I am interested in knowing if Blue Buffalo is safe for my Siberian Husky who has early stage kidney disease? I was feeding her Purina NF, but I heard some really bad things about Purina. My dog had chronic diarrhea, occasional vomiting, and lost a lot of weight. Her coat was also very bad, with big raw, bald spots, and she also really did not feel good. I believed it was the food doing it to her. Now that I switched her to Blue Buffalo, her coat is looking great, she no longer vomits or has diarrhea, she has gained weight, and she feels better than she has in years! She plays like a puppy, and she is 9 years old! Is the Blue Buffalo safe for her? If not, can you recommend a food that is safe for her? Thank you!
My sister’s dog was just diagnosed with early stage kidney disease. The vet wanted her to feed a prescription diet but the ingredients in it were horrendous. I did a lot of the research for her because she is super busy. I found the best information on dogaware.com. Under the health tab at the top, click on “kidney disease” and you will find a wealth of information. My sister is homecooking for her dog now. She was using The Honest Kitchen pre-mix and adding low phosphorous meats to it but had decided that homecooking is cheaper and she has more control over what she feeds. She is on a tight budget.
Best of luck to you!theBCnutMember
Yay for you and your sister! KD diets aren’t recommended by the manufactures for early stage KD and can do more harm than good, a fact that many veterinarians manage to overlook.
That’s good to know! I thought something seemed off. My sister’s dog has only slightly higher than normal range creatinine and BUN numbers. I thought that one of the KD diets was overkill at this stage.
My dog was diagnosed in 2010, and she was showing no symptoms. I learned she had it, because I had a urinalysis done to find out why she was having bladder leakage. She has been on the Purina NF for 2 years, and has gotten progressively worse, but since I made the change to Blue Buffalo, she has improved by leaps and bounds! Her BUN has only been elevated once, and that is when she was on the Purina NF. her creatinine has been up the last 3 times she was tested; but dropped back to slightly higher than normal. She has always had a healthy appetite, and still does. I don’t want to do anything that would be harmful to her! She has a recheck in November, and I believe we are going to see normal ranges! What do you all think of blue Buffalo?
I am by no means an expert. I would suggest checking out the dogaware website at dogaware.com/health/kidney.html. I haven’t figured out how to post links yet so bear with me.
According to my research on dogaware, dogs with early stage kidney disease only need slight diet modifications. The following text is copied from the website:
“Early Renal Insufficiency: In general, creatinine values up to about 2.0 (177 µmol/L) are indicative of mild, or early stage, kidney disease (or early renal insufficiency, as my vet terms it). In cases like these, it may still help to make dietary modifications to reduce phosphorus if blood phosphorus level is above 4.5, but these reductions do not need to be as drastic as when the values are higher, and it is probably not necessary to do other treatments at this stage, such as sub-q fluids (unless your dog is drinking so much that she is having trouble staying hydrated, such as getting up during the night to drink). Adding calcium to each meal if you are feeding a home made diet (to act as a phosphorus binder) would be advisable, and possibly antacids, particularly if your dog is showing any signs of inappetence or gastric problems. I would also give fish oil supplements (body oil, NOT liver oil), at the rate of 1,000 mg (300 mg combined DHA and EPA) per 10 lbs of body weight, along with Vitamin E (50, 100 or 200 IU for small, medium and large dogs), and discontinue any Vitamin A and D supplements (including cod liver oil) added to commercial foods. Additional recommended supplements include a B-complex vitamin and CoQ10, which may be beneficial for dogs with kidney disease.”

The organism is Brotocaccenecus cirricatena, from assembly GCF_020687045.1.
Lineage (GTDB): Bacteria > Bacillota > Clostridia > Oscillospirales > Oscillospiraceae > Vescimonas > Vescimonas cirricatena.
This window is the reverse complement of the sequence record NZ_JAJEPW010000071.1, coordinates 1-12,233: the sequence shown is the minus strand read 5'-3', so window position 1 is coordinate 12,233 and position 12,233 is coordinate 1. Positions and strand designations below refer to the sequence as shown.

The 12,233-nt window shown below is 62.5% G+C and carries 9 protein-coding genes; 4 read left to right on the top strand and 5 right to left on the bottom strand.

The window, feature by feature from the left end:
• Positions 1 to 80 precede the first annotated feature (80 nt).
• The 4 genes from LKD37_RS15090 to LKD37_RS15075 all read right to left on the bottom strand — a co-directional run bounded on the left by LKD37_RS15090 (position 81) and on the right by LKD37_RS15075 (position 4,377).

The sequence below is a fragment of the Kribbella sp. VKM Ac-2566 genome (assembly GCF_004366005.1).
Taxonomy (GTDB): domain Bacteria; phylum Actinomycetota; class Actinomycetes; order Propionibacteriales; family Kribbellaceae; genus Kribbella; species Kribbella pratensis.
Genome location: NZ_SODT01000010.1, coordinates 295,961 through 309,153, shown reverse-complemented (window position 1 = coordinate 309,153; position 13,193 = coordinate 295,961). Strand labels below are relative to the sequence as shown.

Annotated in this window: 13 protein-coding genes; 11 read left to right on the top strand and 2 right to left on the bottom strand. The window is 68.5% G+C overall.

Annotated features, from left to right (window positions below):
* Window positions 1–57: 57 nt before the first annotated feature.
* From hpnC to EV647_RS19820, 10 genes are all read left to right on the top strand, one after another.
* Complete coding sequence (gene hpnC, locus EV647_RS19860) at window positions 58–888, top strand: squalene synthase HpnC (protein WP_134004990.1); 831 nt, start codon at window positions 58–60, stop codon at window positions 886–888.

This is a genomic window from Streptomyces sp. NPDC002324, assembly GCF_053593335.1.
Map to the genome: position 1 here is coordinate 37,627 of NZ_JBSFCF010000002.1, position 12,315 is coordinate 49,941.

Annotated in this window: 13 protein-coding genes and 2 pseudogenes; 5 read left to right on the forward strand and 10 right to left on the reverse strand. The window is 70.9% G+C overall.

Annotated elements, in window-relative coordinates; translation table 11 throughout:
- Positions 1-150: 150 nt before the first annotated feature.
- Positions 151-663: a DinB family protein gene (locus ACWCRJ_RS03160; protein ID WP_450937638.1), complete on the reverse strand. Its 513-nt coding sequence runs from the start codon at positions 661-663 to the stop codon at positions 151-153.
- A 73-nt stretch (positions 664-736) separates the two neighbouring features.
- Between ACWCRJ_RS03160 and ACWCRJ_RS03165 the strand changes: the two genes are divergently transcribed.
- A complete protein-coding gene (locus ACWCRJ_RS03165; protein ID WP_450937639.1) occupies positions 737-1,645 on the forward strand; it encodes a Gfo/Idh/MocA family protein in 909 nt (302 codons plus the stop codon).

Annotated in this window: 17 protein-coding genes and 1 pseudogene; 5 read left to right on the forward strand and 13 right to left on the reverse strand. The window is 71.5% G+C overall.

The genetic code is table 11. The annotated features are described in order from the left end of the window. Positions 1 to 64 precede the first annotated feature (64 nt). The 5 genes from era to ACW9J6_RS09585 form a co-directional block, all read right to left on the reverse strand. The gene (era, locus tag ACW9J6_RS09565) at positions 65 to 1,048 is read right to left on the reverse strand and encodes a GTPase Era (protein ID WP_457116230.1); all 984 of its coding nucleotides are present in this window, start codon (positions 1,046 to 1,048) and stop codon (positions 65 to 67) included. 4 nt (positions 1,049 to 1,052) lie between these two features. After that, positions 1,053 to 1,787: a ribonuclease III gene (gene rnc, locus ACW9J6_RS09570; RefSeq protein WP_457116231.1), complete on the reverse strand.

There is a table on the website for commercial foods with phosphorous amounts listed. There is only one blue buffalo food on there and it has too much phosphorous. See dogaware.com/health/kidneynonprescription.html
I looked up your previous food (Purina NF) on the same site. It says that food is for Late Stage Kidney Disease. The protein content is 15.9% on a dry matter basis. There are prescription diets that are better suited to Early Stage Kidney Disease. I don’t know why your vet wouldn’t have put your dog on one of those. I think Patty was right and the food was doing more harm than good in your case.
You report that your dog is doing well on Blue right now and you have a recheck in November. If it were me, I would continue to feed Blue and see what her values are at the recheck. If her creatinine and BUN are slightly elevated, I would consider switching to one of the foods on the list of non-prescription foods. My choice would be the Wellness Complete Health Super5Mix Chicken Recipe and/or Wellness Complete Health Super5Mix Whitefish & Sweet Potato.
I hope this is helpful. Again, I would really recommend checking out the dogaware site. There is so much information available. I would read through it before going to your recheck in November so you can be prepared.
Regarding Blue Buffalo, what recipe are you feeding? The rating for Blue varies quite a bit between the different lines. Blue Wilderness is 5 stars.
I am feeding Blue Buffalo Life Protection for Senior. I chose it, because it is on a list on this site al alternatives for dogs with kidney disease.
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